Sunday 25 February 2018

Dear Mary: I'm 28, good-looking and everyone says I'm fun, but I've never had sex

Illustration: Tom Halliday
Illustration: Tom Halliday

Mary O'Connor

Q: I'm a 28-year-old guy. I've never had a girlfriend and I've never had sex. I am thinking of giving up on finding someone, and just try to have sex any way possible but I don't want to sleep with an escort as I think it's really sleazy and dangerous.

I would much rather be with someone I'm in love with. I am very good looking (not trying to toot my own horn, but I am) and I dress well and I am an interesting person with a good job and fun interests. But no one ever seems interested in me which is extremely frustrating.

I am kind of shy, so that could be a factor. I've tried speed dating and dating agencies but it led to nothing as women seem to only want overly alpha male tattooed rugby player types. I know my own mind and I am independent. I am thin but lean and muscular - just not monstrous.

Because I'm funny, women see me in a friendly clownish way, everyone says I'm hilarious but there is a lot more to me than being funny. As the years pass, it gets harder and more terrifying. I'm not ashamed, I am just worried that a woman in this day and age probably wouldn't want to sleep with a 28-year-old virgin. I lament all the wasted years of my youth and getting older and approaching 30 is bothering me.

I don't have any friends outside of my family. I find it hard to connect with people. I try to go out, but I just can't seem to meet anyone and I am at my wits' end. I am in Cognitive Behavioural Therapy but it is a slow process.

Loneliness and the fact that I have yet to experience physical intimacy is making me very depressed and interfering with my life in a very negative way. If you can offer any advice, that would be great.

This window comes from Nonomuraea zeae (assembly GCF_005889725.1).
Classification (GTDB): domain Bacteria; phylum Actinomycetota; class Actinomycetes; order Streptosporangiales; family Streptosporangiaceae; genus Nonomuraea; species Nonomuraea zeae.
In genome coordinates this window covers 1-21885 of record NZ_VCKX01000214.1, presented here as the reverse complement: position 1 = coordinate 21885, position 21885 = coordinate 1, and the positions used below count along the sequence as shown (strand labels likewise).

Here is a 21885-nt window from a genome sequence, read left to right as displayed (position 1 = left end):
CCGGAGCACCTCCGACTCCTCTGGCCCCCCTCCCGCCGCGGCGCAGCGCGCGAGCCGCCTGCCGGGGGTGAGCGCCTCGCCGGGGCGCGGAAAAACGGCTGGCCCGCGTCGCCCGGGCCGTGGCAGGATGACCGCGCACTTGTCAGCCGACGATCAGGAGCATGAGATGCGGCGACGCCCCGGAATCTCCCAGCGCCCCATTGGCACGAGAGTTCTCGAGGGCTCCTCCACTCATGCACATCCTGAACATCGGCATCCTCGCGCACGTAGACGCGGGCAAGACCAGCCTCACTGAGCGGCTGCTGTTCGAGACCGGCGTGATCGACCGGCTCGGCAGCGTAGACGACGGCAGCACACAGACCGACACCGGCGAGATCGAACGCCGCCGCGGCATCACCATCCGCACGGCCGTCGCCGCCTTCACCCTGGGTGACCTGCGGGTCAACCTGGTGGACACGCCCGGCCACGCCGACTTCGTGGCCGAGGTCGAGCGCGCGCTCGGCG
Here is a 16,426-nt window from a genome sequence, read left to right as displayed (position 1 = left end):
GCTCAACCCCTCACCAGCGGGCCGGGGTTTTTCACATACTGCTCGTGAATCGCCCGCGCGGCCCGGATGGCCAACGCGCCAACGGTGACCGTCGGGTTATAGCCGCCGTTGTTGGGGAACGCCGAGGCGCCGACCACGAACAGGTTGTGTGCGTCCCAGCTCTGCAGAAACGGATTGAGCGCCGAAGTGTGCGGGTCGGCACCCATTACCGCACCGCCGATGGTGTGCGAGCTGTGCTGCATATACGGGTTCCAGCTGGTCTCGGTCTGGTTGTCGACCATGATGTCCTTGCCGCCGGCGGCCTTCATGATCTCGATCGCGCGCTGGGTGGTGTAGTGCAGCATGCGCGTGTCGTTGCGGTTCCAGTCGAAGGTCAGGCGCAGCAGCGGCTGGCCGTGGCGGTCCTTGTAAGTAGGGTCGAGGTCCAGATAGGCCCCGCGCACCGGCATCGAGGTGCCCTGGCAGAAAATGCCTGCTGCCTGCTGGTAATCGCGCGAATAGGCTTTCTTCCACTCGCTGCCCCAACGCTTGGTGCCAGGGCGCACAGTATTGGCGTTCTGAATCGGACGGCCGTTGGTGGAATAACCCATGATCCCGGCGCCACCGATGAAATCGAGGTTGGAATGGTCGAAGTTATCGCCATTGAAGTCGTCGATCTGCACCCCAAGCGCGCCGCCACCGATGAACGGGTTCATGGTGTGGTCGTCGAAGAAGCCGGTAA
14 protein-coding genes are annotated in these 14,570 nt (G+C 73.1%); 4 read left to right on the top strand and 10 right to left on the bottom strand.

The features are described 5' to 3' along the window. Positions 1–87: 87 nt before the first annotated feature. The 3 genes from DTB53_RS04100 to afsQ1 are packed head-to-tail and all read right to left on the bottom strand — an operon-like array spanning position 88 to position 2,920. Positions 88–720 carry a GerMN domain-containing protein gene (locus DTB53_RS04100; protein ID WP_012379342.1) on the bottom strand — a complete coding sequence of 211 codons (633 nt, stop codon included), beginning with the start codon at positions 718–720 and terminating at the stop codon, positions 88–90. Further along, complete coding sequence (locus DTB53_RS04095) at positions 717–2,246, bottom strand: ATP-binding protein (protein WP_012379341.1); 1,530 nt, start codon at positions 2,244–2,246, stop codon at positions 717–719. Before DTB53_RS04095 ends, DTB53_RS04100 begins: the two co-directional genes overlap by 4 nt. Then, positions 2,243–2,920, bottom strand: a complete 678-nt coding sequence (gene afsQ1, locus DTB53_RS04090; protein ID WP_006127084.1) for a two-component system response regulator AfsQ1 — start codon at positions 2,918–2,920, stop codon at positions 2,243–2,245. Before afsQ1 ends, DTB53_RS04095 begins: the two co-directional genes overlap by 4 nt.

Mary replies: reading your mail, I find it difficult to accurately assess your personality - there seems to be many different strands to it. If you are shy but come across as being clownish and funny then people are not seeing the real you. Hopefully this is being addressed in therapy.

I feel you are doing women a disservice when you say they wouldn't want to have sex with you because you are a virgin. In all my years as a counsellor I never heard anybody - male or female - complain about a partner's lack of experience.

On the other hand I sometimes heard derogatory remarks regarding people's indiscriminate histories. Be careful not to blame everything on your sexual inexperience instead of tackling other areas in your life that could be improved on. I presume you and your therapist have set goals for you to achieve so try to relax and don't expect too much too soon. You will get results eventually and will be happy that you persevered.

If you are anxious and uptight when you meet women, this will come across to them. A great way to overcome this is to stop wondering what they think of you and instead concentrate on them as people. Most people like to talk about themselves and will respond when asked what their views are on various issues. Please stop worrying about your age. You are still young and there is plenty of time for you to meet somebody and fall in love. If you are easygoing then it will happen when you least expect it.

My neighbour has become distant with us

Q. I have a friend, who has become progressively unkind to me and my husband over the past few weeks and I am not sure whether I should take action or not. It has come to the point where she has effectively severed our relationship through a text message to my husband, but I am wondering if that might actually be for the best for us. She is a single parent who  is twice divorced, the second time very acrimoniously.